What, in each of these cases, shall be the first step taken? The obvious reply is, bring the delinquent individual up to the standard. Do this first by personal influence, by the pressure of motives, by the use of persuasion and exhortation, and by private assistance if needed. Let no means be left untried. Again, without delay, but not by way of censure,—on the contrary, as an act of friendly forbearance and of duty,- let parents and guardians be informed of the exact truth. Ordinarily you will have, added to your own, the whole strength, be it less or more, of parental influence. It is already taken for granted that moral and religious influence is not neglected. By these means, singly or combined, it will result, in perhaps a majority of instances, that the delinquent will amend his defects, and thus ascend to the level of the standard. But if not,if the point becomes settled, upon full trial, that these measures are unavailing, let the consequence be immediate and uniform. Let the delinquent's bond of membership be silently dissolved, and he depart, not by violent removal, but by a process as gentle and natural as when the decayed limb or the unsound fruit drops of itself from the tree. No inatter how soon it is understood that your college has an atmosphere which neither vice, nor sluggishness, nor dulness can breathe in long and survive."
SAUNDERS' SPELLING BOOK : containing a minute and comprehen
sive systeni of Introductory Orthography; designed to teach a system of Orthography and Orthoepy, in accordance with that of Dr Webster. For the use of Schools. By Charles W. Saunders, New York : published by Gould, Newman, & Saxton. 1839. pp. 166.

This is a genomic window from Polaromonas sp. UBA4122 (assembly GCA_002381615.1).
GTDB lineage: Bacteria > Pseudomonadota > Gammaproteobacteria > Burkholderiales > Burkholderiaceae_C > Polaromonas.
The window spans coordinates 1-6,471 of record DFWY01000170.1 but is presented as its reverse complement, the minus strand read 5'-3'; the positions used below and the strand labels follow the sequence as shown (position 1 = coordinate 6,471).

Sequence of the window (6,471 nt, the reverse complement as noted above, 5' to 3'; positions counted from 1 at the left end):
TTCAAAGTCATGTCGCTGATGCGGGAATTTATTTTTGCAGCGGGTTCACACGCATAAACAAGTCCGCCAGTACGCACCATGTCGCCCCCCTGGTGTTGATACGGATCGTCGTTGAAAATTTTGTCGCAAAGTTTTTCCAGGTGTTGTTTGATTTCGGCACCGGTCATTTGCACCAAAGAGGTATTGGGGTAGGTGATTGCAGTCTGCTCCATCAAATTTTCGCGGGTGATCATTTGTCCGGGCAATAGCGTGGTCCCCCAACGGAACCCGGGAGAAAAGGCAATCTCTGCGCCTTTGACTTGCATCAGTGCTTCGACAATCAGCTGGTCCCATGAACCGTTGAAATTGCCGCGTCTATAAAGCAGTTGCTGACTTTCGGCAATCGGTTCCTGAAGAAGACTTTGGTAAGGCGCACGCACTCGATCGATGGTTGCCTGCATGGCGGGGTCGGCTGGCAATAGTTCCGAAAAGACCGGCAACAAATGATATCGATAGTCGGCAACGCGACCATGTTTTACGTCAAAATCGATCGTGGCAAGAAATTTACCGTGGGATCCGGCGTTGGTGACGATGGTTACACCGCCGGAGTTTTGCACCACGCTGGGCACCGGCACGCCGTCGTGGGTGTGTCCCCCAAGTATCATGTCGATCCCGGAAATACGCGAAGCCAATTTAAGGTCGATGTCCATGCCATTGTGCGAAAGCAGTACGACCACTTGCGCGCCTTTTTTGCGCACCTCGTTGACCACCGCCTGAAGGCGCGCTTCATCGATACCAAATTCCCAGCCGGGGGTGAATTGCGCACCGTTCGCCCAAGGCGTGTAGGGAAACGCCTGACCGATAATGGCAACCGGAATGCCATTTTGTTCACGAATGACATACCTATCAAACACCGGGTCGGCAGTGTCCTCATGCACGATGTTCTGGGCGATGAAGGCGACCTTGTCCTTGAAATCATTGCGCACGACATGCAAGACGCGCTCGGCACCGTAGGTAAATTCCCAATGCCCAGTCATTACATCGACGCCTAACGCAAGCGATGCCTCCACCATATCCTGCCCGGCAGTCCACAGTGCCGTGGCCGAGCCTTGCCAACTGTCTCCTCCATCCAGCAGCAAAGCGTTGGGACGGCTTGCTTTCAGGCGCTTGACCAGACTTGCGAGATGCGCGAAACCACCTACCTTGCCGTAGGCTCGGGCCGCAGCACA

AN INAUGURAL ADDRESS, delivered August 21, 1838, by Elias
Loomis, A. M., Professor of Mathematics and Natural Philosopby in Western Reserve College. pp. 38.
The doctrine of this Address is, that it is essential to the best interests of society, that there should be a certain class of men devoted exclusively to the cultivation of abstract science, without any regard whatever to its practical applications, and that such men, instead of being a dead weight upon society, are to be ranked among the greatest benefactors of their race. This position is maintained by sound argument and with much ability. The discourse is well written, and indicates in the author an enthusiam which gives promise of ripe and better fruits.
The Philosophy of COURTSHIP AND MARRIAGE. Boston : William Crosby & Co.
A female friend to whom we handed this volume, says it is “a nice book well written, and full of judicious and excellent thoughts.” Our own perusal confirms this judgment. The author feels the poetry of Courtship and Marriage, and fully appreciates tbe sentiments which are connected with those states, while he has learned too, the prose of human life, and has given hints of great practical wisdom, which yet fools will be none the wiser for, for this choice of a partner, and the conduct of wedded life.
CRITICAL AND MISCELLANEOUS EssaYS. By Thomas Carlyle,
Vols. III, and IV. Boston: James Monroe & Co. 1839.
These volumes are made up of articles contributed by Mr Carlyle to the Edinburgh and other reviews. They have all his peculiarities of style and thought. It is difficult to give a brief opinion of them. The style is involved, yet clear, quaint, English, sometimes a little Germanized, and a very dangerous model for imitation. The point of view from which Carlyle looks, is singular, inasmuch as it gives chiefly the spiritual aspects of man. He is a fearless thinker, and bold in the expression of his views. The volumes contain many passages of great splendor and beauty.